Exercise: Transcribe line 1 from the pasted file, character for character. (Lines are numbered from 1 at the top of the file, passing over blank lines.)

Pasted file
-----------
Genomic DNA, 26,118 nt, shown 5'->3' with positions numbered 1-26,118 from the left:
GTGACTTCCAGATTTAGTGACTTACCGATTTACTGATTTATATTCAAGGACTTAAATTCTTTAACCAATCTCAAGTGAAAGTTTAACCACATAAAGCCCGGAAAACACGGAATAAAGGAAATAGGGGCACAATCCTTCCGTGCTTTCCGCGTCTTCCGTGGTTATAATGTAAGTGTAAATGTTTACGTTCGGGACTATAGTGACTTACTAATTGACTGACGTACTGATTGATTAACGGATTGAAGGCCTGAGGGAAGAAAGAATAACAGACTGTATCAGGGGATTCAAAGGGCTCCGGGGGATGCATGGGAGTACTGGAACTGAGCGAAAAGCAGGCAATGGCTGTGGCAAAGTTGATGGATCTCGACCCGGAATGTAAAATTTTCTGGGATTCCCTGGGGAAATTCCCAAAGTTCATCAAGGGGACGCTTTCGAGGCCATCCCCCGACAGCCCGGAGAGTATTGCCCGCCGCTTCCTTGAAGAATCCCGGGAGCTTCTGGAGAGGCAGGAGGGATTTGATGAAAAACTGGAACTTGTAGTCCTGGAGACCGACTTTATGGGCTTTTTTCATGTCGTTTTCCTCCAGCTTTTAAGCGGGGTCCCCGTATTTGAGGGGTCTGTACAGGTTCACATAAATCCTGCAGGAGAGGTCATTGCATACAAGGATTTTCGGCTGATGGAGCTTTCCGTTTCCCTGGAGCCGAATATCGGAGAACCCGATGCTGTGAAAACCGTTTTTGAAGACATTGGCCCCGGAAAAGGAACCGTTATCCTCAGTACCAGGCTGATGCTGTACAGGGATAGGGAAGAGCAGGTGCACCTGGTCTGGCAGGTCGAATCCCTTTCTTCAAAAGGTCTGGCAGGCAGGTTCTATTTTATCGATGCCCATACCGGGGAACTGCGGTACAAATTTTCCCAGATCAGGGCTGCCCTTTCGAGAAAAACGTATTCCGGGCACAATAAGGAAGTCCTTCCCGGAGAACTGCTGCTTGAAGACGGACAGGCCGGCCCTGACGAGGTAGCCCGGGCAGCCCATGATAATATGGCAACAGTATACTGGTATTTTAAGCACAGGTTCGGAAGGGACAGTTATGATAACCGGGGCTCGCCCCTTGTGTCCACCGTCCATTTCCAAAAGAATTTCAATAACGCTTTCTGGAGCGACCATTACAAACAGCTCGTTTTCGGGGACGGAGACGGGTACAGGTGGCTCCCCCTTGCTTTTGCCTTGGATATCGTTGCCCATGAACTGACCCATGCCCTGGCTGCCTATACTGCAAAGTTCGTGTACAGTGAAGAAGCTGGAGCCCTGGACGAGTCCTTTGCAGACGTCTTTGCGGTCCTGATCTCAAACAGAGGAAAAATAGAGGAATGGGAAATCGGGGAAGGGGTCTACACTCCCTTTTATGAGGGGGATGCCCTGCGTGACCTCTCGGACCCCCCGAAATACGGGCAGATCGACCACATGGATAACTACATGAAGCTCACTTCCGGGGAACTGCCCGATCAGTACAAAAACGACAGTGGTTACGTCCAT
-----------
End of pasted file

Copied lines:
Genomic DNA, 26,118 nt, shown 5'->3' with positions numbered 1-26,118 from the left: